After last week’s teaser .HU issue, “Hunted” starts officially this week. Arcade is teaming up with Kraven, Black Cat is a prisoner, and Spider-Man has a really bad cold. Typical — the best battles occur when Spidey is sick.
So what’s it about?
Read our preview.
Why does this matter?
Spider-Man editor Nick Lowe points out this is the story Nick Spencer pitched to get the Spider-Man gig. That sets a higher bar in my mind since it convinced editors to hand him the reins of one of their most important properties.
Fine, you have my attention. What’s good about it?
This issue is good at getting all the pieces into place while establishing Kraven’s new unique point of view. He’s no longer interested in hunting and has changed his ways. His son/clone may be more like he used to be, but the plan taking place appears to be all part of his new lease on life. Nick Spencer establishes everything quite well, especially the stakes, which have put Spider-Man even more on edge and thirsty to resolve the conflict at hand. There’s also a great fight sequence using Spidey as well as a cliffhanger that should totally shift things for the next issue in the arc.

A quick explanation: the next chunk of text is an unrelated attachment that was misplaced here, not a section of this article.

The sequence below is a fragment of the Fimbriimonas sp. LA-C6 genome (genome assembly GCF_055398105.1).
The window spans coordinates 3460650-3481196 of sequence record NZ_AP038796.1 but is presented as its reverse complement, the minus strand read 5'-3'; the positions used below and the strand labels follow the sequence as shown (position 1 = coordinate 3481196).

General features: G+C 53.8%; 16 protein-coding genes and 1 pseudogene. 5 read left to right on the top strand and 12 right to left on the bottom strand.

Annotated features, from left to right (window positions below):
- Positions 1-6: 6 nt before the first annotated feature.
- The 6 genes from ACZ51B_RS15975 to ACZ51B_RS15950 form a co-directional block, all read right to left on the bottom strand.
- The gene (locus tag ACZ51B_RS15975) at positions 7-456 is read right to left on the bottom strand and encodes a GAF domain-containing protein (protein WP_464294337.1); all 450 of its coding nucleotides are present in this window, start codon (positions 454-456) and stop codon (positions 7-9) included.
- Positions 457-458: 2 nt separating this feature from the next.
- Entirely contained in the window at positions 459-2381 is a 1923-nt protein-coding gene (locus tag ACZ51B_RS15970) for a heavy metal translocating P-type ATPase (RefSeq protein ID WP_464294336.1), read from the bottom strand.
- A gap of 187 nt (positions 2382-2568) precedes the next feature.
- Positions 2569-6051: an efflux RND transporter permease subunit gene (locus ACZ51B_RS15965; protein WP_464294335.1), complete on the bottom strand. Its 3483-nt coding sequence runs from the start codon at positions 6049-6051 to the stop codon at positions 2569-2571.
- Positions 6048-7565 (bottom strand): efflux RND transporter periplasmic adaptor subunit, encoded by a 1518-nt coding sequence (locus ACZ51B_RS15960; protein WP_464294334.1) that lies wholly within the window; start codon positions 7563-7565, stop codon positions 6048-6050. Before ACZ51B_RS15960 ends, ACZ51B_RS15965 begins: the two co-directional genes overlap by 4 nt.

If you haven’t read the Amazing Spider-Man #16HU, don’t worry. This issue effectively recaps what happened there save for the tasty details about Black Cat and Spider-Man’s past relationship. That issue was mostly about Black Cat, who is firmly established as some kind of bait for Spidey here. Clearly, she’s a big part of the event and Spencer does a good job capturing her voice.
Humberto Ramos draws a great Spider-Man, this we know. Here he’s drawing him in his lanky sort of way, enhancing that spider-like look. Thanks to the character acting on Kraven you’ll actually feel for him. This is no longer the competitive and mad Kraven, but a man who is a bit sorrowful and sad.
It can’t be perfect, can it?
That recap I mentioned above runs a good three pages and stalls the Black Cat portion of the book. Her inclusion runs on too long in general, adding little besides ramping up her anger. Mix that with a sorrowful scene with Kraven to open the book and this is a slow starting issue.
It’s not quite clear what the point of throwing a dome over Central Park is about yet, but if this is a Hunger Games meets Spider-Man story I’m not so sure I’m all in!
Is it good?
Effectively sets up the event while laying the groundwork for a different kind of Kraven.